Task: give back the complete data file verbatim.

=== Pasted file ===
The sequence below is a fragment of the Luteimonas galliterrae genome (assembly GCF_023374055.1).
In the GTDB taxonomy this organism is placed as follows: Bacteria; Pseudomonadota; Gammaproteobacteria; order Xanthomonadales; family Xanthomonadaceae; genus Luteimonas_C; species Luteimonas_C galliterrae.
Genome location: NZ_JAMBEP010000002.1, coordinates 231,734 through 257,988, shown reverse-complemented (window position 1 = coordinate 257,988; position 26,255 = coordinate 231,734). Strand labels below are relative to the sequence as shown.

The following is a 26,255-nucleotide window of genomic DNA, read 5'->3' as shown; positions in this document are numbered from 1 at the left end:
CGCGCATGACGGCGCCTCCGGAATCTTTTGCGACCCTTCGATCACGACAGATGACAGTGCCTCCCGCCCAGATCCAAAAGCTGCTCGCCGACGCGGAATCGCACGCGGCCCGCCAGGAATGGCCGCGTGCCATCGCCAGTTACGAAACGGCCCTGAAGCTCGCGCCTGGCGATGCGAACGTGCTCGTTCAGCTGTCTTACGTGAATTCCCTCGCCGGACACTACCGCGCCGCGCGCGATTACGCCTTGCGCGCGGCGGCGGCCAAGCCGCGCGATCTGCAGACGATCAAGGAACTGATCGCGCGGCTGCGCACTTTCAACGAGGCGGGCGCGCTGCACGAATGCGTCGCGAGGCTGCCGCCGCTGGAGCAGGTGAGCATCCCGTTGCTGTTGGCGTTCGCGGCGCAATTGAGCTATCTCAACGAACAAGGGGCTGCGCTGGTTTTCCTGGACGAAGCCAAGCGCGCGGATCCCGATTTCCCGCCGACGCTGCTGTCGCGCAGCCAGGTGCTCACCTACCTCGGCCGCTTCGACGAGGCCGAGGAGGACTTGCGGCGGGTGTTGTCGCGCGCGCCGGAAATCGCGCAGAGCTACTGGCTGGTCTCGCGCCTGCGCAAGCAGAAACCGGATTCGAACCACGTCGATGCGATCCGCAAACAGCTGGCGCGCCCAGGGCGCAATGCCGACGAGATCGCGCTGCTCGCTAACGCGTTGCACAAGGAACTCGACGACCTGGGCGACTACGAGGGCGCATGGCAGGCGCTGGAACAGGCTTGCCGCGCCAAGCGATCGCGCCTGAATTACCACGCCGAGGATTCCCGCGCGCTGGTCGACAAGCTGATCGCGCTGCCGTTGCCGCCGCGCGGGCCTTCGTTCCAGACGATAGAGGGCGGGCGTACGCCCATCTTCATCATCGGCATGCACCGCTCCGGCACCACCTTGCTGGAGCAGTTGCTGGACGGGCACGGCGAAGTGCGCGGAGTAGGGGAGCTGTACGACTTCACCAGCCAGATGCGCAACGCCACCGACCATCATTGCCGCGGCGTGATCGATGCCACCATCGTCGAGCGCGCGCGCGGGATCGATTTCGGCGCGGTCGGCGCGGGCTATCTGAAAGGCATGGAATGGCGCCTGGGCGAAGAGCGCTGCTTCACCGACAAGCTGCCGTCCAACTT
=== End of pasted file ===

The sequence below is a fragment of the Luteimonas galliterrae genome (assembly GCF_023374055.1).
In the GTDB taxonomy this organism is placed as follows: Bacteria; Pseudomonadota; Gammaproteobacteria; order Xanthomonadales; family Xanthomonadaceae; genus Luteimonas_C; species Luteimonas_C galliterrae.
Genome location: NZ_JAMBEP010000002.1, coordinates 231,734 through 257,988, shown reverse-complemented (window position 1 = coordinate 257,988; position 26,255 = coordinate 231,734). Strand labels below are relative to the sequence as shown.

The following is a 26,255-nucleotide window of genomic DNA, read 5'->3' as shown; positions in this document are numbered from 1 at the left end:
CGCGCATGACGGCGCCTCCGGAATCTTTTGCGACCCTTCGATCACGACAGATGACAGTGCCTCCCGCCCAGATCCAAAAGCTGCTCGCCGACGCGGAATCGCACGCGGCCCGCCAGGAATGGCCGCGTGCCATCGCCAGTTACGAAACGGCCCTGAAGCTCGCGCCTGGCGATGCGAACGTGCTCGTTCAGCTGTCTTACGTGAATTCCCTCGCCGGACACTACCGCGCCGCGCGCGATTACGCCTTGCGCGCGGCGGCGGCCAAGCCGCGCGATCTGCAGACGATCAAGGAACTGATCGCGCGGCTGCGCACTTTCAACGAGGCGGGCGCGCTGCACGAATGCGTCGCGAGGCTGCCGCCGCTGGAGCAGGTGAGCATCCCGTTGCTGTTGGCGTTCGCGGCGCAATTGAGCTATCTCAACGAACAAGGGGCTGCGCTGGTTTTCCTGGACGAAGCCAAGCGCGCGGATCCCGATTTCCCGCCGACGCTGCTGTCGCGCAGCCAGGTGCTCACCTACCTCGGCCGCTTCGACGAGGCCGAGGAGGACTTGCGGCGGGTGTTGTCGCGCGCGCCGGAAATCGCGCAGAGCTACTGGCTGGTCTCGCGCCTGCGCAAGCAGAAACCGGATTCGAACCACGTCGATGCGATCCGCAAACAGCTGGCGCGCCCAGGGCGCAATGCCGACGAGATCGCGCTGCTCGCTAACGCGTTGCACAAGGAACTCGACGACCTGGGCGACTACGAGGGCGCATGGCAGGCGCTGGAACAGGCTTGCCGCGCCAAGCGATCGCGCCTGAATTACCACGCCGAGGATTCCCGCGCGCTGGTCGACAAGCTGATCGCGCTGCCGTTGCCGCCGCGCGGGCCTTCGTTCCAGACGATAGAGGGCGGGCGTACGCCCATCTTCATCATCGGCATGCACCGCTCCGGCACCACCTTGCTGGAGCAGTTGCTGGACGGGCACGGCGAAGTGCGCGGAGTAGGGGAGCTGTACGACTTCACCAGCCAGATGCGCAACGCCACCGACCATCATTGCCGCGGCGTGATCGATGCCACCATCGTCGAGCGCGCGCGCGGGATCGATTTCGGCGCGGTCGGCGCGGGCTATCTGAAAGGCATGGAATGGCGCCTGGGCGAAGAGCGCTGCTTCACCGACAAGCTGCCGTCCAACTT